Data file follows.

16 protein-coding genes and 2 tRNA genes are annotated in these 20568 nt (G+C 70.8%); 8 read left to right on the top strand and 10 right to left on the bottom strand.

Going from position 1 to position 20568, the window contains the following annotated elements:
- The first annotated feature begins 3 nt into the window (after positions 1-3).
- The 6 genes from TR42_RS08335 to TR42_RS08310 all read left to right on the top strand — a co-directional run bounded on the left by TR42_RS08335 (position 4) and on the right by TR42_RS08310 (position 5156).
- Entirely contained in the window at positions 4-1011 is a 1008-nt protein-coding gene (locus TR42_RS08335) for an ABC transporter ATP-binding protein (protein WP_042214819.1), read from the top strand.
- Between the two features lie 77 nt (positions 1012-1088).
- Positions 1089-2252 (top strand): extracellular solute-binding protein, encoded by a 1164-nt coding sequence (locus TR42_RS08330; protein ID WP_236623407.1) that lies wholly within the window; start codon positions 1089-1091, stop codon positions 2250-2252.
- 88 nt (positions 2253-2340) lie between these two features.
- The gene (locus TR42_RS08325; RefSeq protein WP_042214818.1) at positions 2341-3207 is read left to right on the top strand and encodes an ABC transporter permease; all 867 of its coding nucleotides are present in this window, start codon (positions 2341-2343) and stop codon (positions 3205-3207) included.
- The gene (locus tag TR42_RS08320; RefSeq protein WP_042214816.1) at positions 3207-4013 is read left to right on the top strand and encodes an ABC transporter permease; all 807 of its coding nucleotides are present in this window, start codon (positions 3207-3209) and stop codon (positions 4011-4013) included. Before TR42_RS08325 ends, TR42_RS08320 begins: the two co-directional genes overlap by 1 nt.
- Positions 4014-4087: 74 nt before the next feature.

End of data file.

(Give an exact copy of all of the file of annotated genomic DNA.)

16 protein-coding genes and 2 tRNA genes are annotated in these 20568 nt (G+C 70.8%); 8 read left to right on the top strand and 10 right to left on the bottom strand.

Going from position 1 to position 20568, the window contains the following annotated elements:
- The first annotated feature begins 3 nt into the window (after positions 1-3).
- The 6 genes from TR42_RS08335 to TR42_RS08310 all read left to right on the top strand — a co-directional run bounded on the left by TR42_RS08335 (position 4) and on the right by TR42_RS08310 (position 5156).
- Entirely contained in the window at positions 4-1011 is a 1008-nt protein-coding gene (locus TR42_RS08335) for an ABC transporter ATP-binding protein (protein WP_042214819.1), read from the top strand.
- Between the two features lie 77 nt (positions 1012-1088).
- Positions 1089-2252 (top strand): extracellular solute-binding protein, encoded by a 1164-nt coding sequence (locus TR42_RS08330; protein ID WP_236623407.1) that lies wholly within the window; start codon positions 1089-1091, stop codon positions 2250-2252.
- 88 nt (positions 2253-2340) lie between these two features.
- The gene (locus TR42_RS08325; RefSeq protein WP_042214818.1) at positions 2341-3207 is read left to right on the top strand and encodes an ABC transporter permease; all 867 of its coding nucleotides are present in this window, start codon (positions 2341-2343) and stop codon (positions 3205-3207) included.
- The gene (locus tag TR42_RS08320; RefSeq protein WP_042214816.1) at positions 3207-4013 is read left to right on the top strand and encodes an ABC transporter permease; all 807 of its coding nucleotides are present in this window, start codon (positions 3207-3209) and stop codon (positions 4011-4013) included. Before TR42_RS08325 ends, TR42_RS08320 begins: the two co-directional genes overlap by 1 nt.
- Positions 4014-4087: 74 nt before the next feature.